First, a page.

After you leave the scene

Make sure that a police report is filed. Having an official report offers concrete evidence of what happened—and insurance companies frequently want or need report numbers to process claims. 
File any insurance claims promptly
If the identity of the other driver is discovered, that’s great! Their liability insurance should pay for the damages to your vehicle and cover some or all of your medical expenses. 
If the other driver is not found or has insufficient or no insurance, it gets trickier. But don’t despair—this is when carrying more than just liability insurance pays off.
Collision coverage
uninsured/underinsured motorist coverage
, and
medical payments (MedPay)
can all be useful in this case. 

What insurance covers a hit-and-run?

Insurance type
Will it cover a hit-and-run?
Collision coverage
May need to meet deductible first
Uninsured/underinsured motorist coverage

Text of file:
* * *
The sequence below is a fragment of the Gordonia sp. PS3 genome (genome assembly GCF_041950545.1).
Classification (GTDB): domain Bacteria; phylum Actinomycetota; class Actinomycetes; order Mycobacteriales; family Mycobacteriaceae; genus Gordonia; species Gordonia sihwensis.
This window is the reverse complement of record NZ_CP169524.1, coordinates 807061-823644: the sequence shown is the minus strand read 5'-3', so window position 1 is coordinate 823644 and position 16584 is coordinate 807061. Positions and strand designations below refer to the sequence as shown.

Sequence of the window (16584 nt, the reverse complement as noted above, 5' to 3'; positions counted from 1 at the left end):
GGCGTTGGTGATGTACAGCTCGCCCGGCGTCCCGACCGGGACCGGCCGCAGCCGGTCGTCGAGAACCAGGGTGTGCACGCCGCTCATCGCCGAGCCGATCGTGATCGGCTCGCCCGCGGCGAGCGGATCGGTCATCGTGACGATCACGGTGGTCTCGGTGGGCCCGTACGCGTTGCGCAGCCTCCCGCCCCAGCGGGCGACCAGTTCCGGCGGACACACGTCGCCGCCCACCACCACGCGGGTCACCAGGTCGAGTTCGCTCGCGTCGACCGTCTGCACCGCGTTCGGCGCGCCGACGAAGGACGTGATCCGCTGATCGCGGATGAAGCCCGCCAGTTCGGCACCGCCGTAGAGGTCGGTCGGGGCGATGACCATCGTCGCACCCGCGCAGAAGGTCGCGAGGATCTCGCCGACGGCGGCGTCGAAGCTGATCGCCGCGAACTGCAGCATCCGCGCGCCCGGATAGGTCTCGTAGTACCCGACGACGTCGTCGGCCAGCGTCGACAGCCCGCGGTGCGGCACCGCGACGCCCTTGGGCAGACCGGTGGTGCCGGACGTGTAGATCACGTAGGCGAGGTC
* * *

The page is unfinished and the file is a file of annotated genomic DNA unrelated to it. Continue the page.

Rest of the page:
Check with your insurance company for details
Medical payments (MedPay) coverage
May only cover what health insurance doesn’t; may need to pay deductible
PIP (personal injury protection) is not available in Ohio. You can get
MedPay coverage
for personal injuries, which is similar.
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If you are found guilty of a hit-and-run, you can count on having your insurance premiums go up. If you are the victim, you likely won’t see any change to your insurance cost.
If you’ve committed a hit-and-run, it’s a serious offense. Consulting with a lawyer might be a good course of action.